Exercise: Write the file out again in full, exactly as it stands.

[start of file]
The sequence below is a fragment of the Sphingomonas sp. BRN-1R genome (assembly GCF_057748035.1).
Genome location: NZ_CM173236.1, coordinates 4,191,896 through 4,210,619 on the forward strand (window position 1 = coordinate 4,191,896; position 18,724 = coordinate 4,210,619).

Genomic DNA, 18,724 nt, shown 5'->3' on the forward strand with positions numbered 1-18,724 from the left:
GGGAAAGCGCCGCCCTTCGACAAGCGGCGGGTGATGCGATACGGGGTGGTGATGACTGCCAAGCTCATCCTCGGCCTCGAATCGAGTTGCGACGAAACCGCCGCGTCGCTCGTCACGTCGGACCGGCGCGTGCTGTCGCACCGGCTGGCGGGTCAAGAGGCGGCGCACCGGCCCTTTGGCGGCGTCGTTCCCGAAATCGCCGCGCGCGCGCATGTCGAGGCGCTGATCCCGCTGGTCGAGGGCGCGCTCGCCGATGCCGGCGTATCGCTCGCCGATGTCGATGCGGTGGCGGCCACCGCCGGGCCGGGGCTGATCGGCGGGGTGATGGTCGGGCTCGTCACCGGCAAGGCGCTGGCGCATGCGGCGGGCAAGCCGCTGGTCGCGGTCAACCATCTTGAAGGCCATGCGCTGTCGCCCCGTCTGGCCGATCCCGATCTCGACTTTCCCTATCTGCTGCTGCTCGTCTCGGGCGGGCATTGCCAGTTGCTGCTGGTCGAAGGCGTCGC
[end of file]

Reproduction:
The sequence below is a fragment of the Sphingomonas sp. BRN-1R genome (assembly GCF_057748035.1).
Genome location: NZ_CM173236.1, coordinates 4,191,896 through 4,210,619 on the forward strand (window position 1 = coordinate 4,191,896; position 18,724 = coordinate 4,210,619).

Genomic DNA, 18,724 nt, shown 5'->3' on the forward strand with positions numbered 1-18,724 from the left:
GGGAAAGCGCCGCCCTTCGACAAGCGGCGGGTGATGCGATACGGGGTGGTGATGACTGCCAAGCTCATCCTCGGCCTCGAATCGAGTTGCGACGAAACCGCCGCGTCGCTCGTCACGTCGGACCGGCGCGTGCTGTCGCACCGGCTGGCGGGTCAAGAGGCGGCGCACCGGCCCTTTGGCGGCGTCGTTCCCGAAATCGCCGCGCGCGCGCATGTCGAGGCGCTGATCCCGCTGGTCGAGGGCGCGCTCGCCGATGCCGGCGTATCGCTCGCCGATGTCGATGCGGTGGCGGCCACCGCCGGGCCGGGGCTGATCGGCGGGGTGATGGTCGGGCTCGTCACCGGCAAGGCGCTGGCGCATGCGGCGGGCAAGCCGCTGGTCGCGGTCAACCATCTTGAAGGCCATGCGCTGTCGCCCCGTCTGGCCGATCCCGATCTCGACTTTCCCTATCTGCTGCTGCTCGTCTCGGGCGGGCATTGCCAGTTGCTGCTGGTCGAAGGCGTCGC